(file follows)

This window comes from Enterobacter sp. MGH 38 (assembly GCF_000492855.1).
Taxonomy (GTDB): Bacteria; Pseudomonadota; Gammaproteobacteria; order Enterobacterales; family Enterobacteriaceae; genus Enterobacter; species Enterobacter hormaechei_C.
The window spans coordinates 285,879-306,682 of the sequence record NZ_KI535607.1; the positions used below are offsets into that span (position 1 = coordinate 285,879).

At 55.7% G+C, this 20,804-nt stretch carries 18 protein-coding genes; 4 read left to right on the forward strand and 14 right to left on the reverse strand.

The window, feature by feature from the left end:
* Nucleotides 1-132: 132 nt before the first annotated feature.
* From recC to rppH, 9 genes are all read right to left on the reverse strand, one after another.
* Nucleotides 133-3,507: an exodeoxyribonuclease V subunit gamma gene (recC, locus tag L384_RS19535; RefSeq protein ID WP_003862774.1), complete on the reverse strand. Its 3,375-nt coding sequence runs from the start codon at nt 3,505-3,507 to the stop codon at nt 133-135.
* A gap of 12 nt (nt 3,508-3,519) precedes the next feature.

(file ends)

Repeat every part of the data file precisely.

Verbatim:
This window comes from Enterobacter sp. MGH 38 (assembly GCF_000492855.1).
Taxonomy (GTDB): Bacteria; Pseudomonadota; Gammaproteobacteria; order Enterobacterales; family Enterobacteriaceae; genus Enterobacter; species Enterobacter hormaechei_C.
The window spans coordinates 285,879-306,682 of the sequence record NZ_KI535607.1; the positions used below are offsets into that span (position 1 = coordinate 285,879).

At 55.7% G+C, this 20,804-nt stretch carries 18 protein-coding genes; 4 read left to right on the forward strand and 14 right to left on the reverse strand.

The window, feature by feature from the left end:
* Nucleotides 1-132: 132 nt before the first annotated feature.
* From recC to rppH, 9 genes are all read right to left on the reverse strand, one after another.
* Nucleotides 133-3,507: an exodeoxyribonuclease V subunit gamma gene (recC, locus tag L384_RS19535; RefSeq protein ID WP_003862774.1), complete on the reverse strand. Its 3,375-nt coding sequence runs from the start codon at nt 3,505-3,507 to the stop codon at nt 133-135.
* A gap of 12 nt (nt 3,508-3,519) precedes the next feature.